Fast-forward to early 2019, and, going through a nostalgic kick for the guns of my childhood, I decided to purchase a used Delta Elite from the Vienna Arsenal gun shop in Vienna, Virginia, which is a great place to shop for used firearms, particularly Curios & Relics (C&Rs), if you’re in the DC/NoVA area. For a measly 875 bucks, it came with four mags, and carrying case.
The problem was that the previous owner had installed (1) a ridiculous aftermarket market mag release and (2) a fancy-shmancy magazine well funnel that made it extremely difficult to properly seat the magazines if that mags lacked extended baseplates. And (3) in a most sacrilegious act from an aesthetic/cosmetic standpoint, the previous owner had replaced the cool-ass factory original delta-design wraparound grips with some very dull-looking, plain-Jane black plastic grips. So, to rectify these shortcomings, I went to the various online 1911 parts stores to order a standard magazine release, Wilson Combat baseplates, and the proper factory grips.
From there, it was off to the range.
At first, it shot like a dream. The testing session started with 150 rounds of MagTech 180-grain FMJ; 50 rounds each (divvied evenly into head shots and torso shots) at 7, 15, and 25 yards with the 115-gr Xtreme Defender load, and finally 25 rounds of 25-yard torso shots w/180-gr S&B ball. Excellent sights and a crisp trigger make practical accuracy a breeze, easily holding the 9-ring at 25 yards, and I made 23 out of 25 head shots at the same distance. The beavertail grip safety made it very comfortable to shoot, even one-handed. And out of 225 rounds fired, there were zero failures to feed, eject, extract, or go to slidelock on an empty mag.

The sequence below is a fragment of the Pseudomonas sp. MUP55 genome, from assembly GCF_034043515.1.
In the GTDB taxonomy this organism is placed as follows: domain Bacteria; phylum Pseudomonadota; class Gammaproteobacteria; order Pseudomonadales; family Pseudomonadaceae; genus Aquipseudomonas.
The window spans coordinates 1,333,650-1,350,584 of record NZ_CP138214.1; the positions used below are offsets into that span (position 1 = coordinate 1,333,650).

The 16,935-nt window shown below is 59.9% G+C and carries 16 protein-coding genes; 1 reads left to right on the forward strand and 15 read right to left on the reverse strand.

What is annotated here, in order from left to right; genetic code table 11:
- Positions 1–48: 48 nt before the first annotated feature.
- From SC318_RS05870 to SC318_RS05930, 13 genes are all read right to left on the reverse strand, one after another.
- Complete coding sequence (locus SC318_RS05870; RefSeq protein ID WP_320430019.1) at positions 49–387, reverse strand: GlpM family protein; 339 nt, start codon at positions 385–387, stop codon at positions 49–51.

However, by the third or fourth range session, trouble started a-brewin’ in paradise. Jamming problems started to arise, and in addition, the fact that the pistol had a full-length guide rod as opposed to the old-school recoil spring plug and guide of the old-school 1911s necessitated the use of a barrel bushing wrench for a basic field-strip, which I found to be extremely awkward. I am not keen on the idea of having to use tools as opposed to bare hands to disassemble a defensive weapon.
Bottom Line: Yea or Nay?
I can conditionally recommend the Delta Elite, with a Buyer Beware warning about potential teething problems like the kind I just described. The manufacturer lists an MSRP of $1,199.00 USD.
Christian D. Orr has 33 years of shooting experience, starting at the tender age of 14. His marksmanship accomplishments include: the Air Force Small Arms Ribbon w/one device (for M16A2 rifle and M9 pistol); Pistol Expert Ratings from U.S. Customs & Border Protection (CBP), Immigration & Customs Enforcement (ICE), and the Federal Law Enforcement Training Center (FLETC) Criminal Investigator Training Program (CITP); multiple medals and trophies via the Glock Sport Shooting Foundation (GSSF) and the Nevada Police & Fires Games (NPAF). Chris has been an NRA Certified Basic Pistol Instructor since 2011. In his spare time, he enjoys (besides shooting, obviously) dining out, cigars, Irish and British pubs, travel, USC Trojans college football, and Washington DC professional sports.